There are 165 people in Daghestan who suffer from rare genetic diseases; more than half of them are children. Patients complain of a lack of assistance from the state. [Read more…]
Families and businesses are facing imminent eviction to make way for renovations. Despite plans to begin the work in March, residents and business owners are yet to receive details from the city, throwing their futures into uncertainty and chaos.
Giorgi Tomadze, a fourth year student at Tbilisi State University, has just been conscripted by the Ministry of Corrections. He finds the idea of military service honourable, but only in theory. In practice, he is not looking forward to working ‘as a prison guard for a whole year with only a 10-day training course during which he will fire six bullets’ — enough to ‘qualify’ him as a marksman and a warden.
The imbroglio over the alleged attempted poisoning of a ‘high-ranking priest’ shows no signs of fading away. The Prosecutor’s Office of Georgia has promised to disclose further details, but questions remain about what is going on in the Georgian Patriarchate, one of the most influential institutions in the country. Given the furor surrounding the murder attempt, covert clashes between Georgian Orthodox clerics have begun to leave the shadows.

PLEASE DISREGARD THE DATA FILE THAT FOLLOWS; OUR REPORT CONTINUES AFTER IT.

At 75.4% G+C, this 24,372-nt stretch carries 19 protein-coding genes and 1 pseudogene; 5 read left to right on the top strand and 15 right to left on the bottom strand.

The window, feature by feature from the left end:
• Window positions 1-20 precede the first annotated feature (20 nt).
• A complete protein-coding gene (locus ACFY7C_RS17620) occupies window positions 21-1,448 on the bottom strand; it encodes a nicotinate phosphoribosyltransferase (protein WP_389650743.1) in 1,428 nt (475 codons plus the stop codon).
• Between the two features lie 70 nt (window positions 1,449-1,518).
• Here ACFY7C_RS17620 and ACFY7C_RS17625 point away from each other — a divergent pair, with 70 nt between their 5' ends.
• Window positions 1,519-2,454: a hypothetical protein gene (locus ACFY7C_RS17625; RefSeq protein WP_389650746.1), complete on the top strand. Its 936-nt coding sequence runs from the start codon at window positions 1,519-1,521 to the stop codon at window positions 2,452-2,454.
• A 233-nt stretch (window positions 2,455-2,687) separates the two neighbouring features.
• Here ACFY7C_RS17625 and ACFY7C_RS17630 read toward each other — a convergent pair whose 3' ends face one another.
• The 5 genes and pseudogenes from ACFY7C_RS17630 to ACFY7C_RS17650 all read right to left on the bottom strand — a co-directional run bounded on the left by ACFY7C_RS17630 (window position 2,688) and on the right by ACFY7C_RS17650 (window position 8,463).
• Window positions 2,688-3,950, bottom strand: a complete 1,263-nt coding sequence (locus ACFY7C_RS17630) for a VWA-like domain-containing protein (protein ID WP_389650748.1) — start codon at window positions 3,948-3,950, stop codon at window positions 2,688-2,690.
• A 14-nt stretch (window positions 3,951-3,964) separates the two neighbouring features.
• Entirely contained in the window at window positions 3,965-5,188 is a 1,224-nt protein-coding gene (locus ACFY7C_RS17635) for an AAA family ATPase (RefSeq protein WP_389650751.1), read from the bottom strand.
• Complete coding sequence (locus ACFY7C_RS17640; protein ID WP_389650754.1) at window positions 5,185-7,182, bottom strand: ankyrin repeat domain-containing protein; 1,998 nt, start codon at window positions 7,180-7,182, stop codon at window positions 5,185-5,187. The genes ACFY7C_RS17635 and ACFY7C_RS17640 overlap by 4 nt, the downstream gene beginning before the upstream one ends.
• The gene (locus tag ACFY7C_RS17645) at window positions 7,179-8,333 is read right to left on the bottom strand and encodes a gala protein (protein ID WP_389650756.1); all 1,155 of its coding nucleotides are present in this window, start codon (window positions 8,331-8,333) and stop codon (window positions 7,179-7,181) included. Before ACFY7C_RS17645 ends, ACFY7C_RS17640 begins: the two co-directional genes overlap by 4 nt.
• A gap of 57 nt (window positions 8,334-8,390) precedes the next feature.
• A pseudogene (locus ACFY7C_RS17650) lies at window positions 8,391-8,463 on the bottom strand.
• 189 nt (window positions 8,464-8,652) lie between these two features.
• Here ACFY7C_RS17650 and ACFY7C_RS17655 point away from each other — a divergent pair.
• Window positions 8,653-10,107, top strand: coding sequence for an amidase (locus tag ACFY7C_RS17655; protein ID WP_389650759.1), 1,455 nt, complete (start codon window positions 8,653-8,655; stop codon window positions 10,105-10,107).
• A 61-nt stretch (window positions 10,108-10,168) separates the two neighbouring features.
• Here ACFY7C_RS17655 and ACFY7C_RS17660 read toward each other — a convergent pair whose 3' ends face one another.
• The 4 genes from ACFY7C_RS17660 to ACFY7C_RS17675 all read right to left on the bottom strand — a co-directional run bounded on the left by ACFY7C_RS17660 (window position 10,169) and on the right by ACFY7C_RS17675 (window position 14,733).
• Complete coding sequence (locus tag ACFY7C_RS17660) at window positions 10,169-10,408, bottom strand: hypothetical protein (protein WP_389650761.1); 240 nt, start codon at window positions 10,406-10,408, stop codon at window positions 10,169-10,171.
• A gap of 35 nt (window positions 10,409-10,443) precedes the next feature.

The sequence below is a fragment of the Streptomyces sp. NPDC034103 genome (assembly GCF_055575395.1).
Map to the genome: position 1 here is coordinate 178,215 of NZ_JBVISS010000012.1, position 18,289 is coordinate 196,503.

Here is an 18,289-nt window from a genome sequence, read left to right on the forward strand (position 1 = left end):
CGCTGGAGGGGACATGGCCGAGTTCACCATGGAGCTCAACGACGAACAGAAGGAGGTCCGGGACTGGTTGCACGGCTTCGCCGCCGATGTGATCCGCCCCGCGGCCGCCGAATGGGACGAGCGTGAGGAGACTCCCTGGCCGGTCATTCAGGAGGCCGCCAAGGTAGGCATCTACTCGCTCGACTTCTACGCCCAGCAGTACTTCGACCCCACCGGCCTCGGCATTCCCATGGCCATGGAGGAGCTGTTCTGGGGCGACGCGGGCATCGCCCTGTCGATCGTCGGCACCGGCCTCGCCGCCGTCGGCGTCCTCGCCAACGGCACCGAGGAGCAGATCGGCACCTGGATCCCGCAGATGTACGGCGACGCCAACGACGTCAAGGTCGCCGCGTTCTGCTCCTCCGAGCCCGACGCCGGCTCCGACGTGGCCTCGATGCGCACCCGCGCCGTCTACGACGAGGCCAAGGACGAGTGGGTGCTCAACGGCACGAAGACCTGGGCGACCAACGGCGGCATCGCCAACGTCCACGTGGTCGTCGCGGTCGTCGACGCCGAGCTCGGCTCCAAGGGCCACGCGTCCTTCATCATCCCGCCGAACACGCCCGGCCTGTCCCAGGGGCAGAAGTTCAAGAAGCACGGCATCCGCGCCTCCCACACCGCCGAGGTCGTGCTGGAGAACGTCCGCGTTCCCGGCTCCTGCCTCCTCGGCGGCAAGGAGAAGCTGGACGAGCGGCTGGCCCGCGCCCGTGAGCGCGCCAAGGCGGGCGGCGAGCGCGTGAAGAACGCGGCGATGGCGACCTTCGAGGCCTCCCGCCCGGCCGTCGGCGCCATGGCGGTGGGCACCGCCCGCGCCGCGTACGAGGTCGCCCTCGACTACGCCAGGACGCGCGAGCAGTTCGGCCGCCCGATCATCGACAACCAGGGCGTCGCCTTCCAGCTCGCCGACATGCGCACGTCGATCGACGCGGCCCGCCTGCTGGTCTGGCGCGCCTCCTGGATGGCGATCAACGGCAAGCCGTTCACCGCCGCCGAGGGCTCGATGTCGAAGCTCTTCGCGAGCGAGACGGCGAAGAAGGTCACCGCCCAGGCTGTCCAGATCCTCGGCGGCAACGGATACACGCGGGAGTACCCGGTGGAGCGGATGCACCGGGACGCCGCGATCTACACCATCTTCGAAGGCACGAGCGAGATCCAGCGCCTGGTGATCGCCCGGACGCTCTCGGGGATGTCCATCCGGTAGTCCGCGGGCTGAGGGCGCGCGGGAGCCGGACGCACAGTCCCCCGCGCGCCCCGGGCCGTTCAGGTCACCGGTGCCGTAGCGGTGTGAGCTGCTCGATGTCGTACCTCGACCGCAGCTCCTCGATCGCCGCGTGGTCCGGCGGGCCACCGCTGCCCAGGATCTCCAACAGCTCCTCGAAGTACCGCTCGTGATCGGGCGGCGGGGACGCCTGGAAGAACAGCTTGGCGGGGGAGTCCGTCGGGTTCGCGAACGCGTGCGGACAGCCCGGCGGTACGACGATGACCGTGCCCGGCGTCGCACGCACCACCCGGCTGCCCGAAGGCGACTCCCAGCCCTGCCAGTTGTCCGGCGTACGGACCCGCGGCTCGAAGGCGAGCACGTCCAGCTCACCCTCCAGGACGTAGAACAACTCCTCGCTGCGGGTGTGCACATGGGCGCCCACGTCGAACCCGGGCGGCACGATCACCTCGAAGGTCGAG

For two weeks, Daghestan has been in uproar over teenage ‘death games’. As Daghestan’s law enforcement agencies are denying information about children’s involvement in the games, local schools and psychologists have been taking action. OC Media tried to find out how popular ‘death games’ are in Daghestan.
Officials in Kabardino-Balkaria are using a complex, illegal scheme to seize agricultural land from local farmers. These powerful and connected people are lining their own pockets, and in the process depriving farmers of their basic means of making a living.
A wave of protests unusually widespread for Georgian leftist groups hit the capital Tbilisi this winter, after revelations of dreadful labour conditions in the country emerged. The question is, whether the protests can be transformed into a genuine, grassroots left-wing movement.
The Georgian government has shown no enthusiasm for changing its long-condemned secret surveillance system, which grants the authorities direct access to mobile operators, leading to illegal surveillance. Their reluctance to give up on this defective approach has led rights organisations to boycott the working group on a new bill in parliament. [Read more…]
Cases of child abuse are on the rise in Chechnya. Children are the victims of unprovoked aggression and violence from adults. Psychologists explain this is a society-wide post-war syndrome.